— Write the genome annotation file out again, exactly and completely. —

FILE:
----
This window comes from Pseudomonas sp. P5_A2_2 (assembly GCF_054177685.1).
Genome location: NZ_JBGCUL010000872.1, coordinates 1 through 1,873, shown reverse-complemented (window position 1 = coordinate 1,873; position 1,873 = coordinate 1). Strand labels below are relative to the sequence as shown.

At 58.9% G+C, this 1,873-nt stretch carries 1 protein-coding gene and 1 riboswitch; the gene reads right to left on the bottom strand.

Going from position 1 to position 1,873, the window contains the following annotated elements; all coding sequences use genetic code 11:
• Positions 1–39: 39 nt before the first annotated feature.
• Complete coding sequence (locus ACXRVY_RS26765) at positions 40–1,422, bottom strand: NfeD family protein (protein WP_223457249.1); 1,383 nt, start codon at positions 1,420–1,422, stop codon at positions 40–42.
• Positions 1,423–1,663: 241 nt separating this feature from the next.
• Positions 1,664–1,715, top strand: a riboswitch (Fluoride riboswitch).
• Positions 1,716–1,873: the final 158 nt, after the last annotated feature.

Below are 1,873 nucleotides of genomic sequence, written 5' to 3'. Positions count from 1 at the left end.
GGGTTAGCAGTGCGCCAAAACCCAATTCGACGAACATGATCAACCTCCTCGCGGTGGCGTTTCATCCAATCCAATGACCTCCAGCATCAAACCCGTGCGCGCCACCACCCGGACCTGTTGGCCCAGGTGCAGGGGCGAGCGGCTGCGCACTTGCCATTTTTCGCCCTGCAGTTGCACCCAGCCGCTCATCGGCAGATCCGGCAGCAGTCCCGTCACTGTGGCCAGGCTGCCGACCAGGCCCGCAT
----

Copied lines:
This window comes from Pseudomonas sp. P5_A2_2 (assembly GCF_054177685.1).
Genome location: NZ_JBGCUL010000872.1, coordinates 1 through 1,873, shown reverse-complemented (window position 1 = coordinate 1,873; position 1,873 = coordinate 1). Strand labels below are relative to the sequence as shown.

At 58.9% G+C, this 1,873-nt stretch carries 1 protein-coding gene and 1 riboswitch; the gene reads right to left on the bottom strand.

Going from position 1 to position 1,873, the window contains the following annotated elements; all coding sequences use genetic code 11:
• Positions 1–39: 39 nt before the first annotated feature.
• Complete coding sequence (locus ACXRVY_RS26765) at positions 40–1,422, bottom strand: NfeD family protein (protein WP_223457249.1); 1,383 nt, start codon at positions 1,420–1,422, stop codon at positions 40–42.
• Positions 1,423–1,663: 241 nt separating this feature from the next.
• Positions 1,664–1,715, top strand: a riboswitch (Fluoride riboswitch).
• Positions 1,716–1,873: the final 158 nt, after the last annotated feature.

Below are 1,873 nucleotides of genomic sequence, written 5' to 3'. Positions count from 1 at the left end.
GGGTTAGCAGTGCGCCAAAACCCAATTCGACGAACATGATCAACCTCCTCGCGGTGGCGTTTCATCCAATCCAATGACCTCCAGCATCAAACCCGTGCGCGCCACCACCCGGACCTGTTGGCCCAGGTGCAGGGGCGAGCGGCTGCGCACTTGCCATTTTTCGCCCTGCAGTTGCACCCAGCCGCTCATCGGCAGATCCGGCAGCAGTCCCGTCACTGTGGCCAGGCTGCCGACCAGGCCCGCAT